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Saturday, August 13, 2022

A day in the life of an artisan in Bijagua

Directorio 506
Directorio 506
Reportajes creados por el Directorio 506 son un esfuerzo conjunto entre el equipo editorial de El Colectivo y los emprendedores y organizaciones que participan en nuestro directorio nacional de turismo rural. Reportes bearing the byline Directorio 506 are created jointly between the editorial team of El Colectivo 506 and the entrepreneurs and organizations that participate in our national directory of rural tourism.

Elsa Solano, 38, is an industrial engineer and business administrator—but these days, she works as a mother, impromptu teacher, artisan and entrepreneur.

Her day starts at 6 am in Bijagua de Upala, in the “North-North” region she’s called home all her life. Like so many parent-entrepreneurs, she can’t take time for her business until a long list of other tasks have been checked off the list. She does household chores and gets her children, 7 and 4, set for the day. Then, while keeping her younger child entertained, she switches into teacher mode for the older of the two. The reason? While he was supposed to start in-person school this past February, their local school has been closed all year because of a health order. His education depends largely on Elsa. 

Courtesy of/Cortesía de Tejidos Elsa

Finally, at noon, she can start to think about her passion project: Tejidos Elsa.

The figures she creates are lighthearted and fun, but her path to entrepreneurship lay through hardship. Over the past decade, she has not only become a mother twice over, but undergone three surgeries to treat an meningioma, a tumor in her brain that led to the loss of sight in her right eye. Despite all this, Elsa missed having a pursuit outside of the home. She thought back to skills she learned from her grandmother, an accomplished crochet artisan, and her mother, a seamstress. She watched a whole lot of online tutorials. She started to crochet: scarves, hats, swimwear.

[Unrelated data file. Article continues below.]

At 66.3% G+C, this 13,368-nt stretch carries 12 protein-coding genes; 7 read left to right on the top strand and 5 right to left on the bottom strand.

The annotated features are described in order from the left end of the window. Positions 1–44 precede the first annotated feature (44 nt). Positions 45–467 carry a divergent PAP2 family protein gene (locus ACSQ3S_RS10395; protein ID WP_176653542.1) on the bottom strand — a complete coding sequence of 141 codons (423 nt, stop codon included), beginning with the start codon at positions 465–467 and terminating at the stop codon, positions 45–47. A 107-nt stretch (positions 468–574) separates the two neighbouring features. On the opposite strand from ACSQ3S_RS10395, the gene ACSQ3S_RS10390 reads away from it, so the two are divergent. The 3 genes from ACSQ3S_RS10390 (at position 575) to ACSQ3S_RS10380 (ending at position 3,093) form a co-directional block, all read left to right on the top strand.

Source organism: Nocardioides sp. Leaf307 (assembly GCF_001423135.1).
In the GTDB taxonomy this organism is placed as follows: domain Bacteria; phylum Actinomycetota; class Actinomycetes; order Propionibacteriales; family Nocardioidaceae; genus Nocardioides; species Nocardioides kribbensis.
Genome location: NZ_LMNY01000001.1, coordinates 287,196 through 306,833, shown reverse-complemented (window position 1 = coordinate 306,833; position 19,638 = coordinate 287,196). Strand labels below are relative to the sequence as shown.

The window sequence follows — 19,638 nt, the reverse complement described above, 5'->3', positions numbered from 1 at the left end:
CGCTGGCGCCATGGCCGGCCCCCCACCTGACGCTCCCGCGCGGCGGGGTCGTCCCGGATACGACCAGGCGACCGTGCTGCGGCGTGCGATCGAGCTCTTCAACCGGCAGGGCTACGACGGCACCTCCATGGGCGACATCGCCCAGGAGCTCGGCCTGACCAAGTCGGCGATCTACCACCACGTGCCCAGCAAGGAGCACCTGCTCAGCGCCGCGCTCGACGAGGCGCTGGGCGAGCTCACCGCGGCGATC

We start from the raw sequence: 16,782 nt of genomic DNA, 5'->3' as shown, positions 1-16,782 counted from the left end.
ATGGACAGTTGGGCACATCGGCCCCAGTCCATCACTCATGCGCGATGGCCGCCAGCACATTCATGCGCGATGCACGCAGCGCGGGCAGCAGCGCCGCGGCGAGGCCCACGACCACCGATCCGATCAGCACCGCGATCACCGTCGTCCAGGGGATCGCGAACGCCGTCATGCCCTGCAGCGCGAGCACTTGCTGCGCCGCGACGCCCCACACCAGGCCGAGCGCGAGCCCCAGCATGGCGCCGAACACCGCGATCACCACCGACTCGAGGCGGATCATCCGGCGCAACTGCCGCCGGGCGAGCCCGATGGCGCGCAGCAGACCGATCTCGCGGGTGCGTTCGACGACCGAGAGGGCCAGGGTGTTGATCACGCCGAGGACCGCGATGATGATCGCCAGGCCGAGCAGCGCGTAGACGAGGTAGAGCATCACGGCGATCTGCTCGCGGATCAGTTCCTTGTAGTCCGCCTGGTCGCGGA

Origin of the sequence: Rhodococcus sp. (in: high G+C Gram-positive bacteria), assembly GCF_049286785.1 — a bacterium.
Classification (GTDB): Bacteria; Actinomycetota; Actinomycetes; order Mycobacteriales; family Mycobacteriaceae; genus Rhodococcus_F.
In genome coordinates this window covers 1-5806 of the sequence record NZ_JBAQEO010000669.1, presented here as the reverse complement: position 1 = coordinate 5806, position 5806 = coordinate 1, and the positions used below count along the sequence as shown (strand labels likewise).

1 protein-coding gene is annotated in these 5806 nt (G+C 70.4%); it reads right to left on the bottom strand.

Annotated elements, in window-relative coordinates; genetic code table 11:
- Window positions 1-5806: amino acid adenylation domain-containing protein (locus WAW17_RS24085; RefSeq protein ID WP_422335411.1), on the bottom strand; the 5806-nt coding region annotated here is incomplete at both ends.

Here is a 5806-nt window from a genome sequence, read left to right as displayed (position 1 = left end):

Courtesy of/Cortesía de Tejidos Elsa

But what she loved the most was fashioning little animals that reflected the nature that surrounds her in the farmlands and forests of Bijagua, which is part of the Volcán Tenorio Biological Corridor. Sloths. Jaguars. She started to sell them in tourist shops and dreams of expanding so that more people can take home a little piece of Costa Rica.

Courtesy of/Cortesía de Tejidos Elsa

As the afternoon wears on, she checks her order lists and figures out what materials she needs to buy by mail from San José shops. (She’d love to obtain them locally, but that’s not yet available.) She crunches numbers. She works on her little figures, adding a tricolor scarf to a happy sloth, bright bows to dolls.

Courtesy of/Cortesía de Tejidos Elsa

Somehow, by the time evening comes and she switches fully into mom mode once more, she’s managed to care for her kids, teach school, and add stitches—not only to her figures, but to the business she’s building one loop at a time.

Courtesy of/Cortesía de Tejidos Elsa

Stories created under the “Directory 506” byline are a joint effort between the editorial team of El Colectivo 506 and the entrepreneurs and organizations that participate in our national directory of rural tourism. This piece was created with Tejidos Elsa in Bijagua, Alajuela. For more information about Directory 506, send a WhatsApp message to 8506-1506, join our WhatsApp chat, or email us at [email protected].

 

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